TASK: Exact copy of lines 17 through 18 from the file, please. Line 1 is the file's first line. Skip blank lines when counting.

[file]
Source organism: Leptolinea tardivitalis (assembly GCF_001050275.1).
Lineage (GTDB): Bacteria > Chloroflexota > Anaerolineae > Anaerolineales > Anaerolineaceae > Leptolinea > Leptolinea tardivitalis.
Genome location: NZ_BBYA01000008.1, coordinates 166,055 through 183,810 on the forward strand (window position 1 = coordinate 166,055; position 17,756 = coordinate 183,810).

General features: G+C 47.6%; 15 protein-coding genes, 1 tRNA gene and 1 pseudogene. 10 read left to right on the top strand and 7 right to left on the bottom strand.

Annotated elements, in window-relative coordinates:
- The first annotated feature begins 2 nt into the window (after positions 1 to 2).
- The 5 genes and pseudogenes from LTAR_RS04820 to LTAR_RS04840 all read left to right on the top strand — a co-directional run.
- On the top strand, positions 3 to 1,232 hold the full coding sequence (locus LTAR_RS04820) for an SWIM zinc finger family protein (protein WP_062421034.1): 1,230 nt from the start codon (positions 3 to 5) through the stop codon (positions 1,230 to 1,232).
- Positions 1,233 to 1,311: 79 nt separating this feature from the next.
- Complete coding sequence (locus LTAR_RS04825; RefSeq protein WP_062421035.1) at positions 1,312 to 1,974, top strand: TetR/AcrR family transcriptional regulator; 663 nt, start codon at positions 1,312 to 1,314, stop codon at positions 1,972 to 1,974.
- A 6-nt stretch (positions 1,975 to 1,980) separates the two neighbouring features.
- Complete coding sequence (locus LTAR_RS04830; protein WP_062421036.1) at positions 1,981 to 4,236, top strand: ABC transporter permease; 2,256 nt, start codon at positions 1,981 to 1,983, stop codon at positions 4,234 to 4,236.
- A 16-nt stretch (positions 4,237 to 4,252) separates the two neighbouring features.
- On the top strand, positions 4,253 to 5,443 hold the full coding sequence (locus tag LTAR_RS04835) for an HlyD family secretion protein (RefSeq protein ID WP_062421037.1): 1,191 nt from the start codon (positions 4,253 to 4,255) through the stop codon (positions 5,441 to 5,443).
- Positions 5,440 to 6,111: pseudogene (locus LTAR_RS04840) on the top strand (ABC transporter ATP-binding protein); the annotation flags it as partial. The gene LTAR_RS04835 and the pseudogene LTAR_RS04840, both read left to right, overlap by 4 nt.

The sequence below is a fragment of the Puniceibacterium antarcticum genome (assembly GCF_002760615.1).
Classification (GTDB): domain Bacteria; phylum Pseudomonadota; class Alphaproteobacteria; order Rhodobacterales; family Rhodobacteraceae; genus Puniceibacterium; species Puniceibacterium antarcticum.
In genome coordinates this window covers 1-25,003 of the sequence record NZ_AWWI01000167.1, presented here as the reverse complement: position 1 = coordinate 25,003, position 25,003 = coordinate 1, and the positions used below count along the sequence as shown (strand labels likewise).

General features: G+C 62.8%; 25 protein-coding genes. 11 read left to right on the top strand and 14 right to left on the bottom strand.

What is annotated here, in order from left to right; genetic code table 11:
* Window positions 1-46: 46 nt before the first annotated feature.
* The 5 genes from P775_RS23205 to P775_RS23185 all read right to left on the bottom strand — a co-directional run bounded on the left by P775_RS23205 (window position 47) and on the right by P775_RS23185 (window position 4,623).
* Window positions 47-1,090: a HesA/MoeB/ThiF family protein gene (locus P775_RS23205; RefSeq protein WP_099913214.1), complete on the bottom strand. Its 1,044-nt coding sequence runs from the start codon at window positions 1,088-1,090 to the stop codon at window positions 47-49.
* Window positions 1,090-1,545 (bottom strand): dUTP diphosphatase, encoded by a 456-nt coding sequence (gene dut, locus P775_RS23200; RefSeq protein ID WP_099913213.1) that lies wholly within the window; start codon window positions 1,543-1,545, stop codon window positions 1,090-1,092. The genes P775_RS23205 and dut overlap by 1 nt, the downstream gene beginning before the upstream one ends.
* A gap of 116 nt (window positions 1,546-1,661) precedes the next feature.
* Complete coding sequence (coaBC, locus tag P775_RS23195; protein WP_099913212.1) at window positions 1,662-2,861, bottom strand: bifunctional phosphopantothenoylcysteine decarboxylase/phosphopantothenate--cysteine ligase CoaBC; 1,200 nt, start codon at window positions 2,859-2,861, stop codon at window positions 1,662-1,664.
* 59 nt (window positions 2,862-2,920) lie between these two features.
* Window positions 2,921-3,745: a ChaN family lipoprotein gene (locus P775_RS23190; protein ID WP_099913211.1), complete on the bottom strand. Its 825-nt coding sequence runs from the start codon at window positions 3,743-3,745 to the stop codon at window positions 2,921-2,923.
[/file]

Classification (GTDB): domain Bacteria; phylum Pseudomonadota; class Alphaproteobacteria; order Rhodobacterales; family Rhodobacteraceae; genus Puniceibacterium; species Puniceibacterium antarcticum.
In genome coordinates this window covers 1-25,003 of the sequence record NZ_AWWI01000167.1, presented here as the reverse complement: position 1 = coordinate 25,003, position 25,003 = coordinate 1, and the positions used below count along the sequence as shown (strand labels likewise).